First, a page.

Dogs share many things with humans, both in their physical and mental health. It is important to understand that your dog’s behavior may not be deliberate on the dog’s part, or a result of his environment, but a result of a type of mental illness.
A recent study conducted by scientists at the University of Helsinki, found that dogs suffer from hyperactivity, impulsivity and inattention similar to the behavior of humans who have ADHD, or Attention Deficit Hyperactivity Disorder.
The researchers found that a dog’s age and gender combined with the owner’s experience made a difference in the 11,000 dogs studied. Hyperactivity, impulsivity and inattention were more common in young dogs and male dogs, the same as young children and males in humans.
The researchers also found that dogs suffer from an Obsessive/Compulsive type behavior that mirrors the same disorder in humans. OCD often shows up in people who suffer from ADHD as well. In dogs it can manifest itself as such behavior as: continuous tail chasing, licking objects or themselves and staring at things.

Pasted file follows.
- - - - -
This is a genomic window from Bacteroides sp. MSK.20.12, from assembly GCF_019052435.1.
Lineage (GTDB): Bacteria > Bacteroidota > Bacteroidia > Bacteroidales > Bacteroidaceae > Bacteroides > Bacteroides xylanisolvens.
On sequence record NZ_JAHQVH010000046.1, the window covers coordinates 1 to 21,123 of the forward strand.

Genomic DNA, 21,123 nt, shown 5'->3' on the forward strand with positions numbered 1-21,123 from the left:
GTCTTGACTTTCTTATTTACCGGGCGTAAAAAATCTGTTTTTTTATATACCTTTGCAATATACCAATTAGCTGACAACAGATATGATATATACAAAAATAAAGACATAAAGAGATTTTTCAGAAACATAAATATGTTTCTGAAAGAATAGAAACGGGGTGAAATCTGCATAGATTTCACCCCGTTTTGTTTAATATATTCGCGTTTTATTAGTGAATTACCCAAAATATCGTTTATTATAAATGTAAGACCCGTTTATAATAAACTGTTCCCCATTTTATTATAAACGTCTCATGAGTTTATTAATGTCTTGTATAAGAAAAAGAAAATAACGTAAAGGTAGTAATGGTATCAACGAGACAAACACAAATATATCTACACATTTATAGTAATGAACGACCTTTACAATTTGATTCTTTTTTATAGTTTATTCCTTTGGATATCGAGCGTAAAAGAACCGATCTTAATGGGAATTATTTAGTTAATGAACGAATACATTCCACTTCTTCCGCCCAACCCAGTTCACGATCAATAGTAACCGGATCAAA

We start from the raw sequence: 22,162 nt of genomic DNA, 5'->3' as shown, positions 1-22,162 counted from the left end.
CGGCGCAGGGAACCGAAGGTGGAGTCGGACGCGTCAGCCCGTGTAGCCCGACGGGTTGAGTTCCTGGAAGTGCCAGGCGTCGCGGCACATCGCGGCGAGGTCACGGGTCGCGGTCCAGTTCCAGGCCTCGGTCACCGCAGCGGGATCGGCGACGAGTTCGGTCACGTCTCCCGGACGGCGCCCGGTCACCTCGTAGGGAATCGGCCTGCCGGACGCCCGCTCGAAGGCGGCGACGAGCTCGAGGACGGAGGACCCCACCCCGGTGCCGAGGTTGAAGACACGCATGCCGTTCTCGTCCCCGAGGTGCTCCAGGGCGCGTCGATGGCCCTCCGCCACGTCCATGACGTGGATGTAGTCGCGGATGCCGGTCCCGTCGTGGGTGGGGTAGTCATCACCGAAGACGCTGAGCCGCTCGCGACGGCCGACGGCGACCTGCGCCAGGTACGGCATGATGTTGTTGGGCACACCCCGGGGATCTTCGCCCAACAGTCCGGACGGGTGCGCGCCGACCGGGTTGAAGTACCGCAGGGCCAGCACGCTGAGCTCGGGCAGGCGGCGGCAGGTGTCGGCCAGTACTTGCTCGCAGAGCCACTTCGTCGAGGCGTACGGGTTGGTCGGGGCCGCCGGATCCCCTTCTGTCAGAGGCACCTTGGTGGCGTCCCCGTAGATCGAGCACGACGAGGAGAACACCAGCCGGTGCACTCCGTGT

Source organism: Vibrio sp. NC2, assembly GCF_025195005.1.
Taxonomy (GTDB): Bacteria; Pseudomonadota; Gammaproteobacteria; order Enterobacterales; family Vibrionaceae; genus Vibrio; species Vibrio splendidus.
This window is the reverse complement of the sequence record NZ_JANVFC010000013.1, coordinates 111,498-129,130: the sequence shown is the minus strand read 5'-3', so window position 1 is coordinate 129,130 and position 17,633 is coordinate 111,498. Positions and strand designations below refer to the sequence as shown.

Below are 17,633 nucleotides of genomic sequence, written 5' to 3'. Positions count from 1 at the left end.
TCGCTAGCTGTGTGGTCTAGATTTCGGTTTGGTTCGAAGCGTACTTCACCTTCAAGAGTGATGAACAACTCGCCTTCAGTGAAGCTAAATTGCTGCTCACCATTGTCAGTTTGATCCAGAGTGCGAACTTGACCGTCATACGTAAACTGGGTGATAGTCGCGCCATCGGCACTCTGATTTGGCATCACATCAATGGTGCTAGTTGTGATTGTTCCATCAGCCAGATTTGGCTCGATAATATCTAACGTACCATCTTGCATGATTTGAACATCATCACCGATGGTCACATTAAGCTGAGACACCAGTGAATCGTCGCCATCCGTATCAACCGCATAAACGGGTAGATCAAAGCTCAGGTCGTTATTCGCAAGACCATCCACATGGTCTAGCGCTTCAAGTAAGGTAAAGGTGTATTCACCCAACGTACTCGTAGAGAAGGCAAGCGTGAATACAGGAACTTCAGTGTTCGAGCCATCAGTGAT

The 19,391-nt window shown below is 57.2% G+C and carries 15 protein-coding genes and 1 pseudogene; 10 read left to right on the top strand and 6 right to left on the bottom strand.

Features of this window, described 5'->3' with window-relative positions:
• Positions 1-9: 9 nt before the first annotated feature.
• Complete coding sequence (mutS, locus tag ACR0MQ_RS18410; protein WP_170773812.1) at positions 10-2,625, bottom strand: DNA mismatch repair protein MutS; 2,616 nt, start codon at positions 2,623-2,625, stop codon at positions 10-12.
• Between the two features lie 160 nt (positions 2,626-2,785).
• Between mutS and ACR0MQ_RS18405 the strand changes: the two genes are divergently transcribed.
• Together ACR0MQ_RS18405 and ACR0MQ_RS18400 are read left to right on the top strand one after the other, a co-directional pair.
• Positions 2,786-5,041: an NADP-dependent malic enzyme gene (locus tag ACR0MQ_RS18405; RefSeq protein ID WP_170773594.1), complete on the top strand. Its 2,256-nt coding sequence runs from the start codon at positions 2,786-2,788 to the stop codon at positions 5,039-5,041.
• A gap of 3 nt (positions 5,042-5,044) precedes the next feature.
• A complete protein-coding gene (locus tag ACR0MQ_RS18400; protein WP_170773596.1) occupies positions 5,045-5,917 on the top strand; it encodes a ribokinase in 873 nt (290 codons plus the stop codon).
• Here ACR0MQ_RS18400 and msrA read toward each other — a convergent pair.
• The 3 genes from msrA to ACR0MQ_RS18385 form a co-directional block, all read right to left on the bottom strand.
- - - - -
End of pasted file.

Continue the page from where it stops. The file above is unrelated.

The researchers also noted that certain breeds of dog are more likely to exhibit ADHD and OCD behaviors than others.
It is important to understand that if a dog exhibits these behaviors, that they cannot help themselves and should not be punished or otherwise subjected to aversive training methods to try and change the behavior(s). If a dog exhibits ADHD or OCD related behaviors, contact a certified canine behavior consultant for help. However, it would be diligent to the prospective dog owner to carefully research different breeds and breeders. Also avoid designer breeds, they are typically not well bred and are often a mix of puppy mill stock. If anyone would like my free brochure about how to find the right breed and breeder, please feel free to contact me.